At the same time, the project gives the UC San Diego community tools to encourage the back-and-forth flow of students and ideas between classroom projects and follow-on research projects.
"Our students are getting access to the same level of computing capacity that normally only a researcher using an advanced system like a supercomputer would get. The students are exploring much more complex data problems because they can," said Smarr, who was also the founding director of the California Institute for Telecommunications and Information Technology (Calit2), a UC San Diego / UC Irvine partnership. Calit2 is now expanding to also include UC Riverside.
One of the many professors from all across campus using the UC San Diego Data Science / Machine Learning Platform for courses is Melissa Gymrek, who is a professor in both the Department of Computer Science and Engineering and the Department of Medicine's Division of Genetics.
Her students write and run code in a software environment called Jupyter Notebooks that runs on the UC San Diego platform. "They can write code in the notebook and press execute and see the results. They can build figures to visualize data. We focus a lot more now on data visualizations," said Gymrek.
One of the thousands of UC San Diego students who has used the platform extensively is Xuan Zhang. Through the data- and visualization-intensive coursework in CSE 284, Zhang realized that the higher order genetic structures at the center of her chemistry Ph.D. dissertation—R-Loops—could be regulated by the short tandem repeats (STRs) that are at the center of much of the research in Gymrek's lab. Without the computing-infrastructure for real-world coursework problems, Zhang believes she would not have made the research connection.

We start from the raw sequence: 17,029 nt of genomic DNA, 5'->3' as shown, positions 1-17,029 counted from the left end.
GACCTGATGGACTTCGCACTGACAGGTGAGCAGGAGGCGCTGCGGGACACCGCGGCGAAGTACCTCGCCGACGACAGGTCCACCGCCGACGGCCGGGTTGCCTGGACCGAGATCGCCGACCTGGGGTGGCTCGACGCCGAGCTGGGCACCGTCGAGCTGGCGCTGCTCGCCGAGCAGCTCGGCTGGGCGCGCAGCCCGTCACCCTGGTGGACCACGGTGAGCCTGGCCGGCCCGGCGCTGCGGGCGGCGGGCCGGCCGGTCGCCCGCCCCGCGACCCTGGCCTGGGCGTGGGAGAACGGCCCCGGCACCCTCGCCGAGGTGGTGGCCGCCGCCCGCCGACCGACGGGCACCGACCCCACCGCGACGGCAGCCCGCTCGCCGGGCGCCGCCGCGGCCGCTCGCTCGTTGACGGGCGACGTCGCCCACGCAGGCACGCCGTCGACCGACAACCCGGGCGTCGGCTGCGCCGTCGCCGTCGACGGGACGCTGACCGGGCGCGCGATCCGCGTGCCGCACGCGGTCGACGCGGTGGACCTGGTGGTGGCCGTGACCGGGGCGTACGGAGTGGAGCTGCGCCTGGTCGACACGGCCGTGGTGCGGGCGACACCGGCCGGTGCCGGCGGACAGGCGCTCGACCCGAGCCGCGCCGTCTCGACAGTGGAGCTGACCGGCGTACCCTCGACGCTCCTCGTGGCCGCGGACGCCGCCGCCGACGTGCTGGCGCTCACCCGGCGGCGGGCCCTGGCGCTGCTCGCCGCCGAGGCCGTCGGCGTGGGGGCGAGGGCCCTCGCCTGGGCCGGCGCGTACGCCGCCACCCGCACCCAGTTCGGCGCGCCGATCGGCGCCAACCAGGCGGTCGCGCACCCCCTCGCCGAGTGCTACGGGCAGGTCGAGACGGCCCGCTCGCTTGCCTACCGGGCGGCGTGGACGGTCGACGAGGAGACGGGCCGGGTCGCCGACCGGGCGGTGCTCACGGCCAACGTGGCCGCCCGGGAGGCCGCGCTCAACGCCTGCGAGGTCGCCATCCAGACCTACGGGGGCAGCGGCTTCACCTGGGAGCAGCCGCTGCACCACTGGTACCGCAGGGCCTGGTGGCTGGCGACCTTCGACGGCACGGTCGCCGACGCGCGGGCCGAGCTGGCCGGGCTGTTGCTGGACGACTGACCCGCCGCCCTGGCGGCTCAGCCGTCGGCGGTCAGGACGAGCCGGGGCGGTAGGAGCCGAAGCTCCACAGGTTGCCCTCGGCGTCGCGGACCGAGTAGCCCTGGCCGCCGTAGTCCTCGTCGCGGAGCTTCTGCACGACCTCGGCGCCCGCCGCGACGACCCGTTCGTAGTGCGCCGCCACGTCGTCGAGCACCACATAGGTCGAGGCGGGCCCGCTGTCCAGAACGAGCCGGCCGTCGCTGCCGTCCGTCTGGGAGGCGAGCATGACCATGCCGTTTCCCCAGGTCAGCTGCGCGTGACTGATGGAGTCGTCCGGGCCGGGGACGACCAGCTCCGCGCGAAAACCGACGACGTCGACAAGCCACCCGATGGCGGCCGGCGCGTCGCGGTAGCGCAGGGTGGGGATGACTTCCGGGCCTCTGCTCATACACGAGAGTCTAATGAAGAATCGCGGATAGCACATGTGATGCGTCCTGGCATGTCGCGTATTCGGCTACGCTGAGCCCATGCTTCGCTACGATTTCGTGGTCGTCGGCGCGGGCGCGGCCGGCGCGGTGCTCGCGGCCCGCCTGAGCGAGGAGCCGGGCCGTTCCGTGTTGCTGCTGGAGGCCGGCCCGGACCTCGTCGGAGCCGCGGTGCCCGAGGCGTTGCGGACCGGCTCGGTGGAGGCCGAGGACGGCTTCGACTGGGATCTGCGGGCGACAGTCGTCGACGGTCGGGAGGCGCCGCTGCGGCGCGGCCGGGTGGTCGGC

After taking Gymrek's course, Zhang also realized that she could apply to obtain her own independent research profile on the UC San Diego Data Science / Machine Learning Platform in order to retain access to all her coursework and to keep building on it. (When Jupyter Notebooks are hosted on the commercial cloud, students generally lose access to their data-intensieve coursework when the class ends, unless they download the data themselves.)
"I thought it was just for the course, but then I realized that Jupyter Notebooks are available for research, without losing access through the UC San Diego Jupyterhub," said Zhang.
This educational infrastructure has added benefits for professors as well.
"With these Jupyter Notebooks, you can automatically embed the grading system. It saves a lot of work," said Gymrek. You can designate how many points a student gets if they get the code right, she explained. Before using this system, students sent PDFs of their problem sets which made grading more time intensive. "It was hard to go past a dozen students. Now, you can scale," said Gymrek. In fact, she has been able to expand access to her personal genomics graduate class to more than 50 students, up from a dozen before she had access to these new tools.
Direct uploading of assignments and grades to the campus learning management system, Canvas, is also now available.